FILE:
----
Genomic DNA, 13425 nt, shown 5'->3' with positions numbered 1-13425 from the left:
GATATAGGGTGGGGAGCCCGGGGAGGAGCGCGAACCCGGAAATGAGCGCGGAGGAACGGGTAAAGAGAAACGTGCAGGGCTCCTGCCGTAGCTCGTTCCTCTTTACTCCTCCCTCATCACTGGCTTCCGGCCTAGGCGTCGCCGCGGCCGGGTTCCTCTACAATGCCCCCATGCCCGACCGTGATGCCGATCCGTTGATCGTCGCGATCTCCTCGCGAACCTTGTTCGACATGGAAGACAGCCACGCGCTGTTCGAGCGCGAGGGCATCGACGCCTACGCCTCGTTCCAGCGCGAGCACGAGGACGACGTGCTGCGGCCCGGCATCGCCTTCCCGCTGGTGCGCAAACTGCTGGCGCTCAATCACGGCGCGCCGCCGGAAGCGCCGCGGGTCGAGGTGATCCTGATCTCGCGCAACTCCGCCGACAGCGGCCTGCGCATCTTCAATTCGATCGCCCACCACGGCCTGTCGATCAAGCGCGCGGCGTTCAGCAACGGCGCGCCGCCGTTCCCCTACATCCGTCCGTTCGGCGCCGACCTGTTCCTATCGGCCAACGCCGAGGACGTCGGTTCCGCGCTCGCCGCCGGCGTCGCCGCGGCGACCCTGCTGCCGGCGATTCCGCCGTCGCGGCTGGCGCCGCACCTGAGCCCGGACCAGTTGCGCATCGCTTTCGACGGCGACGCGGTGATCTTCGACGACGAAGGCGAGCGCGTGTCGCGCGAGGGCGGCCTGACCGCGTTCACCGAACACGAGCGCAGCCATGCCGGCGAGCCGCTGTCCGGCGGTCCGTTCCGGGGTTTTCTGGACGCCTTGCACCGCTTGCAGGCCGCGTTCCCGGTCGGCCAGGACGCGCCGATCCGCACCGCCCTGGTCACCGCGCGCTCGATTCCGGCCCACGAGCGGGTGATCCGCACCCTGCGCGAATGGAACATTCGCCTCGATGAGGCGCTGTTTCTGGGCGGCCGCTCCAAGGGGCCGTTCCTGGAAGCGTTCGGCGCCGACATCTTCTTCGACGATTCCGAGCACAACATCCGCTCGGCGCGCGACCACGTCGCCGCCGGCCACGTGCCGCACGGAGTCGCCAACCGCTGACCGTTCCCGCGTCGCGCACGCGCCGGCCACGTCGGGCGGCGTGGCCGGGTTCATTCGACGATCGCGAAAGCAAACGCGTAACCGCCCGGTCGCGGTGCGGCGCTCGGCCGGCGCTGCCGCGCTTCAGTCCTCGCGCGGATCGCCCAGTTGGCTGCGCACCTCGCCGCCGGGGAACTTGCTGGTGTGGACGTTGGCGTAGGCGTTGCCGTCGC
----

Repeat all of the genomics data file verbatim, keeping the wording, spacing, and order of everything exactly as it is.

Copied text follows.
Genomic DNA, 13425 nt, shown 5'->3' with positions numbered 1-13425 from the left:
GATATAGGGTGGGGAGCCCGGGGAGGAGCGCGAACCCGGAAATGAGCGCGGAGGAACGGGTAAAGAGAAACGTGCAGGGCTCCTGCCGTAGCTCGTTCCTCTTTACTCCTCCCTCATCACTGGCTTCCGGCCTAGGCGTCGCCGCGGCCGGGTTCCTCTACAATGCCCCCATGCCCGACCGTGATGCCGATCCGTTGATCGTCGCGATCTCCTCGCGAACCTTGTTCGACATGGAAGACAGCCACGCGCTGTTCGAGCGCGAGGGCATCGACGCCTACGCCTCGTTCCAGCGCGAGCACGAGGACGACGTGCTGCGGCCCGGCATCGCCTTCCCGCTGGTGCGCAAACTGCTGGCGCTCAATCACGGCGCGCCGCCGGAAGCGCCGCGGGTCGAGGTGATCCTGATCTCGCGCAACTCCGCCGACAGCGGCCTGCGCATCTTCAATTCGATCGCCCACCACGGCCTGTCGATCAAGCGCGCGGCGTTCAGCAACGGCGCGCCGCCGTTCCCCTACATCCGTCCGTTCGGCGCCGACCTGTTCCTATCGGCCAACGCCGAGGACGTCGGTTCCGCGCTCGCCGCCGGCGTCGCCGCGGCGACCCTGCTGCCGGCGATTCCGCCGTCGCGGCTGGCGCCGCACCTGAGCCCGGACCAGTTGCGCATCGCTTTCGACGGCGACGCGGTGATCTTCGACGACGAAGGCGAGCGCGTGTCGCGCGAGGGCGGCCTGACCGCGTTCACCGAACACGAGCGCAGCCATGCCGGCGAGCCGCTGTCCGGCGGTCCGTTCCGGGGTTTTCTGGACGCCTTGCACCGCTTGCAGGCCGCGTTCCCGGTCGGCCAGGACGCGCCGATCCGCACCGCCCTGGTCACCGCGCGCTCGATTCCGGCCCACGAGCGGGTGATCCGCACCCTGCGCGAATGGAACATTCGCCTCGATGAGGCGCTGTTTCTGGGCGGCCGCTCCAAGGGGCCGTTCCTGGAAGCGTTCGGCGCCGACATCTTCTTCGACGATTCCGAGCACAACATCCGCTCGGCGCGCGACCACGTCGCCGCCGGCCACGTGCCGCACGGAGTCGCCAACCGCTGACCGTTCCCGCGTCGCGCACGCGCCGGCCACGTCGGGCGGCGTGGCCGGGTTCATTCGACGATCGCGAAAGCAAACGCGTAACCGCCCGGTCGCGGTGCGGCGCTCGGCCGGCGCTGCCGCGCTTCAGTCCTCGCGCGGATCGCCCAGTTGGCTGCGCACCTCGCCGCCGGGGAACTTGCTGGTGTGGACGTTGGCGTAGGCGTTGCCGTCGC